The basidiomycetous yeast genus Cryptococcus contains two medically important pathogens, Cryptococcus neoformans and C. gattii [1-3]. C. neoformans is one of the common pathogens in acquired immunodeficiency syndrome (AIDS), whereas the most cases of diseases due to C. gattii happened in the healthy individuals [2, 4]. C. gattii has a tendency to affect the respiratory and nervous systems of the humans and domestic animals such as, dogs, cats, and horses . C. gattii is more geographically restricted than C. neoformans and is largely confined to tropical and subtropical regions. Several reports show that C. gattii was isolated from Eucalyptus trees (Eucalyptus tereticornis, E. citriodora and E. camaldulensis) in Australia [4, 6, 7].
These two species are divided into five serotypes including: serotype A (C. neoformans var. grubii), serotype D (C. neoformans), serotype A/D (C. gattii) and serotypes B and C (formerly C. neoformans var. gattii) [1, 3]. C. gattii has two mating types, a and α  and four genotypes designated VGI to VGIV . VGI of C. gattii has a worldwide distribution and is the most customary genotype in Australia. VGII is restricted to the Northern Territory, VGIII reported from Colombia, India and the United States, while VGIV is common in Africa and Central America [4, 9, 10]. The aim of the present study was to evaluate the isolation of C. gattii from Eucalyptus trees in Ahvaz, a capital city of Khuzestan province in south western Iran.
Khuzestan province is located in the southwestern part of Iran with subtropical climatic conditions (Figure 1). June-August temperatures arise more than 52°C. In the present study, a total of 156 samples of flowers (20), fruits (33), leaves (41) and barks (31) of Eucalyptus trees and also soil underneath Eucalyptus trees (31), were collected over a period six months (October-March). Samples were collected from Eucalyptus trees and soils in public gardens and natural reserves in various parts of Ahvaz. In addition, a part of the samples was also collected from the gardens of Ahvaz Jundishapur University of Medical Sciences and Shahid Chamran University of Ahvaz campus. All samples (with exception soils) were cut into small pieces and then 5-10 g of each sample was mixed with 25 ml of sterile distilled water that contained 0.05 mg/ml chloramphenicol (Merck, Germany) in sterile ﬂasks. The ﬂasks were vigorously shaken for few minutes, and then settled for 30 minutes. 0.2 ml of each supernatant sample was inoculated on the Niger seed agar plates and incubated at 30°C for two weeks . Plates were observed daily and all brown and moist colonies suspected to Cryptococcus species, sub-cultured on Sabouraud dextrose agar (Merck, Germany) and incubated at 30°C. Then, all isolates were tested for urease production, growth at 37°C and the presence of capsule around yeasts using India ink preparation.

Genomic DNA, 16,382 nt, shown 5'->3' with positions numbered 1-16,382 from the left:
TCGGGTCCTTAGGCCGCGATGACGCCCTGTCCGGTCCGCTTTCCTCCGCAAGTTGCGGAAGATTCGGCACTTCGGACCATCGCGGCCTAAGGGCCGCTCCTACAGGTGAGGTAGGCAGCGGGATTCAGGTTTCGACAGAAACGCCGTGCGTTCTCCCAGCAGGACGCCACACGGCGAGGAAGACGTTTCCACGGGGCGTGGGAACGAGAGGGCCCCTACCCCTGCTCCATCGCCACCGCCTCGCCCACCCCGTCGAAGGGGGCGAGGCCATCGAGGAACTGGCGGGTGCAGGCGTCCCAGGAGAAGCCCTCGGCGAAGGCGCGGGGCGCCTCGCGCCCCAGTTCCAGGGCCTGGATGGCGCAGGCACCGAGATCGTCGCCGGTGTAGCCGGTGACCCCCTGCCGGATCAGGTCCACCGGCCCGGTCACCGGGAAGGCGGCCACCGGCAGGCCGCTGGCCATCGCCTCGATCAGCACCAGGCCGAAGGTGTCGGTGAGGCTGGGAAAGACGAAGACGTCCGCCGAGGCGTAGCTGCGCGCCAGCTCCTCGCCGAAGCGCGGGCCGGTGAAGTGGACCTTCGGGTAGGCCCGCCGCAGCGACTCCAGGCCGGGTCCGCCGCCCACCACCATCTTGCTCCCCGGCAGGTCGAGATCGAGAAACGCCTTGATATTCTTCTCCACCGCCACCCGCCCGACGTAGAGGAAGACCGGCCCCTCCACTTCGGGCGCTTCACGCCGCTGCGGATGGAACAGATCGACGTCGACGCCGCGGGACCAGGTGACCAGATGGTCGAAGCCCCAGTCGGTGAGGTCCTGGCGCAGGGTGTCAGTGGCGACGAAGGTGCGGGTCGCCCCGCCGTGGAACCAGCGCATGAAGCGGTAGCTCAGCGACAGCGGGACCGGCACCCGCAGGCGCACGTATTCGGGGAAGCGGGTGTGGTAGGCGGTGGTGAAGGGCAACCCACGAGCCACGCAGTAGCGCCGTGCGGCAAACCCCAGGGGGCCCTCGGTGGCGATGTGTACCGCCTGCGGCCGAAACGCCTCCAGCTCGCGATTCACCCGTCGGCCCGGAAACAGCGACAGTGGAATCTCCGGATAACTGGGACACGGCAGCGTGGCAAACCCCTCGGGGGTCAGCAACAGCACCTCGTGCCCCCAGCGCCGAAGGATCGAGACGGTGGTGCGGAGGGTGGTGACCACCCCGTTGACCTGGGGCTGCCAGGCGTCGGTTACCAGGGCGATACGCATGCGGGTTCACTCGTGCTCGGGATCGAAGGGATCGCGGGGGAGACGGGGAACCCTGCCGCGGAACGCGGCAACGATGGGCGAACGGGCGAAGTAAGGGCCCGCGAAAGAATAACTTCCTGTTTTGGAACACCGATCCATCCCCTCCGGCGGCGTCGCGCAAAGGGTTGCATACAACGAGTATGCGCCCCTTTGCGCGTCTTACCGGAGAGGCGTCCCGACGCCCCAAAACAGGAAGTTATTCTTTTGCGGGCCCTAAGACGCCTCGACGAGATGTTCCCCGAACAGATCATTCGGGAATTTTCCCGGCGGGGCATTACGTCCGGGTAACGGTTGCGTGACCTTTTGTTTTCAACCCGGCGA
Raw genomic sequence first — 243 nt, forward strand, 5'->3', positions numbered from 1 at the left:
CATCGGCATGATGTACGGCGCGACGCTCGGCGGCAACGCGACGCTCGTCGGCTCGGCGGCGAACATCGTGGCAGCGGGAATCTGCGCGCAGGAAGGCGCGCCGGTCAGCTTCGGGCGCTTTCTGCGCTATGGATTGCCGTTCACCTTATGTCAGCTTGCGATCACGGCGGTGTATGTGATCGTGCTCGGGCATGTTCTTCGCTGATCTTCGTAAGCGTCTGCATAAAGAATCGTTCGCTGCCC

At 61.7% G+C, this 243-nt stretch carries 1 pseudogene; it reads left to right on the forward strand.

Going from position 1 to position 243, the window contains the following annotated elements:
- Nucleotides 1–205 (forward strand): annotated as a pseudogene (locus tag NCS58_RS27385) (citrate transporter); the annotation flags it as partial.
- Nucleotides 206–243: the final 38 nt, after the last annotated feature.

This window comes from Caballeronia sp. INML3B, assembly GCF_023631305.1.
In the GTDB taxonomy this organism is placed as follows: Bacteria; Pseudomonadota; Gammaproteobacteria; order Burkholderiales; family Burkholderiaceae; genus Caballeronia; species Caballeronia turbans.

In the present study, several saprophytic fungi including, Candida species and black yeasts were isolated from samples using Niger seed plates. Although, several isolates were grown as mucoid and brown colonies on selected medium, their urease activity, growth at 37 °C and presence of capsule were negative. As a result, we could not isolate any C. gattii from Eucalyptus trees and soils in Ahvaz.